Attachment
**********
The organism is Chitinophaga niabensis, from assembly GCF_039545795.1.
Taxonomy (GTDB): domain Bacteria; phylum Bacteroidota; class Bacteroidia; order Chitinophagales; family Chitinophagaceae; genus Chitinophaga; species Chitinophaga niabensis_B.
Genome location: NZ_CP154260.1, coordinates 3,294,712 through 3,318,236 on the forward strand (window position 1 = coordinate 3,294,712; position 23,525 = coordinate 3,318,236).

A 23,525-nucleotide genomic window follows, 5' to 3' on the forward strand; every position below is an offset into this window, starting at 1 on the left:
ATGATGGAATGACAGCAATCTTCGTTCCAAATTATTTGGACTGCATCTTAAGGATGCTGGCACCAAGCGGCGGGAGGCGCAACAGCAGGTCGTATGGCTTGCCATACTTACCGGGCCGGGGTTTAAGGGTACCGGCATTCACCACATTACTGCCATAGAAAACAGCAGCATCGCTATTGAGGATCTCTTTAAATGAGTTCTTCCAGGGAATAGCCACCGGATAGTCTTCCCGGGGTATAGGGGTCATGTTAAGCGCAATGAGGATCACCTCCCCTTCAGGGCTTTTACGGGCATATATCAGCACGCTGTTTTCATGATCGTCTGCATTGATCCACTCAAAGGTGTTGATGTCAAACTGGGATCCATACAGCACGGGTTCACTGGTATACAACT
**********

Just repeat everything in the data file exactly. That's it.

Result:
The organism is Chitinophaga niabensis, from assembly GCF_039545795.1.
Taxonomy (GTDB): domain Bacteria; phylum Bacteroidota; class Bacteroidia; order Chitinophagales; family Chitinophagaceae; genus Chitinophaga; species Chitinophaga niabensis_B.
Genome location: NZ_CP154260.1, coordinates 3,294,712 through 3,318,236 on the forward strand (window position 1 = coordinate 3,294,712; position 23,525 = coordinate 3,318,236).

A 23,525-nucleotide genomic window follows, 5' to 3' on the forward strand; every position below is an offset into this window, starting at 1 on the left:
ATGATGGAATGACAGCAATCTTCGTTCCAAATTATTTGGACTGCATCTTAAGGATGCTGGCACCAAGCGGCGGGAGGCGCAACAGCAGGTCGTATGGCTTGCCATACTTACCGGGCCGGGGTTTAAGGGTACCGGCATTCACCACATTACTGCCATAGAAAACAGCAGCATCGCTATTGAGGATCTCTTTAAATGAGTTCTTCCAGGGAATAGCCACCGGATAGTCTTCCCGGGGTATAGGGGTCATGTTAAGCGCAATGAGGATCACCTCCCCTTCAGGGCTTTTACGGGCATATATCAGCACGCTGTTTTCATGATCGTCTGCATTGATCCACTCAAAGGTGTTGATGTCAAACTGGGATCCATACAGCACGGGTTCACTGGTATACAACT